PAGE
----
A new label could release a flood of organic food.
Farmers could get higher prices by going organic, and there seems to be more demand for organic food than there is supply. So why aren’t more farmers making the shift?
The highest hurdle is that growers have to use organic techniques — which often mean more work and lower yields — for three years before they can start getting those higher organic prices. As NPR’s Dan Charles writes, “For those three ‘transition’ years, you’d have the worst of all worlds: Low organic yields and low conventional prices.”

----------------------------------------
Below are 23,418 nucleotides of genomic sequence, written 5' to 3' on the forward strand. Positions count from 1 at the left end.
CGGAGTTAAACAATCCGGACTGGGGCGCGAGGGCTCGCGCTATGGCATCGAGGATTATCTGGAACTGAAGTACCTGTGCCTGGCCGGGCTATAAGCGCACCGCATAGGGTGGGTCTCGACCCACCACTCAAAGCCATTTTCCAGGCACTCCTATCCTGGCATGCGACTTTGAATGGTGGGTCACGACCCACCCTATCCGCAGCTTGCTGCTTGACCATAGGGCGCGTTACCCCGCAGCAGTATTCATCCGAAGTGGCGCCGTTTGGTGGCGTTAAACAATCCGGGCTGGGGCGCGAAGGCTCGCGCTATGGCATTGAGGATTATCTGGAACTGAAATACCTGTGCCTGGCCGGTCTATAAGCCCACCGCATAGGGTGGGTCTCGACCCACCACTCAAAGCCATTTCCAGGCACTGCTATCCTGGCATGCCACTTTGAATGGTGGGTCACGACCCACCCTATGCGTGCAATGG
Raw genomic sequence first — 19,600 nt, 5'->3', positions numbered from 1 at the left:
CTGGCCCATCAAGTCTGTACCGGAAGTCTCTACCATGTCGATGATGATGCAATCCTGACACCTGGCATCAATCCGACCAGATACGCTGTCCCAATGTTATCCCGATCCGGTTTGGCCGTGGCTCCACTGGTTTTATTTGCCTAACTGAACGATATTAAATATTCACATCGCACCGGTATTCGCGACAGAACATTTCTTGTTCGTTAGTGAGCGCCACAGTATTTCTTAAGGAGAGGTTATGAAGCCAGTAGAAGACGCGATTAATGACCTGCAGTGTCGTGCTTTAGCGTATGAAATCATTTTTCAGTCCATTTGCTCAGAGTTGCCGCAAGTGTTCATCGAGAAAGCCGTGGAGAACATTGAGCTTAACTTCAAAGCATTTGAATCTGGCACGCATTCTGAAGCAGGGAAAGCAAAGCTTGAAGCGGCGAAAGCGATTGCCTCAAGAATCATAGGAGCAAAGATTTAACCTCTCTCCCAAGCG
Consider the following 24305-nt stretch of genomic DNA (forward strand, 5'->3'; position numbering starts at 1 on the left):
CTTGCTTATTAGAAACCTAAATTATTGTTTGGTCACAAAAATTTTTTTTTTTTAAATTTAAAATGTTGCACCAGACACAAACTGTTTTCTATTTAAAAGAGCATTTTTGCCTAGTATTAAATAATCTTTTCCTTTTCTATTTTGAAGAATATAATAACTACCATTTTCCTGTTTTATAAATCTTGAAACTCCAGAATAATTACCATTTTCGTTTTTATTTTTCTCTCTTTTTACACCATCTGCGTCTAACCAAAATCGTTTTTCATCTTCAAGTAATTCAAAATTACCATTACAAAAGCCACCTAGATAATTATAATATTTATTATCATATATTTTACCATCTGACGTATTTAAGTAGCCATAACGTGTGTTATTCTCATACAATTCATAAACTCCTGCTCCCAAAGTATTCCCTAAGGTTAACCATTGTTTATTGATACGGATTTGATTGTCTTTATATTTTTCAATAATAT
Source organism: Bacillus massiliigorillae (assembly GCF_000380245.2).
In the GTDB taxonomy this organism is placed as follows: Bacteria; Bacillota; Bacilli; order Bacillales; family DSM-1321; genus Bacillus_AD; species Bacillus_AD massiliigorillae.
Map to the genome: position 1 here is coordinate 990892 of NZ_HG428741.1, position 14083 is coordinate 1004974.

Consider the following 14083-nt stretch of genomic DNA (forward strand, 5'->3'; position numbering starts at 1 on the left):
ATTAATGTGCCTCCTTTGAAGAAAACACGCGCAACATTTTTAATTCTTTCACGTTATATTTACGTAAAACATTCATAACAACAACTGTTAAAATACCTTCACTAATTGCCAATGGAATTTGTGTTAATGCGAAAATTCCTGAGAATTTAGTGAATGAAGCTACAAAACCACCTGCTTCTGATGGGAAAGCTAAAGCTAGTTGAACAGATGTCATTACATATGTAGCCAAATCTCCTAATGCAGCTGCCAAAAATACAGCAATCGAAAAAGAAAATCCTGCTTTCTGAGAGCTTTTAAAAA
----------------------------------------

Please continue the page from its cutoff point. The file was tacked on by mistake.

Now the U.S. Department of Agriculture has removed that hurdle — or at least lowered it — with a change of rules. Farmers will still have to go through the three-year transition, but during that period they can market their food as “transitional.”
That means you’re likely to start seeing labels in stores that say something like “Transitional Organic.” If all goes well this shift will allow a lot more people to get into organic farming, which should ultimately drive down prices.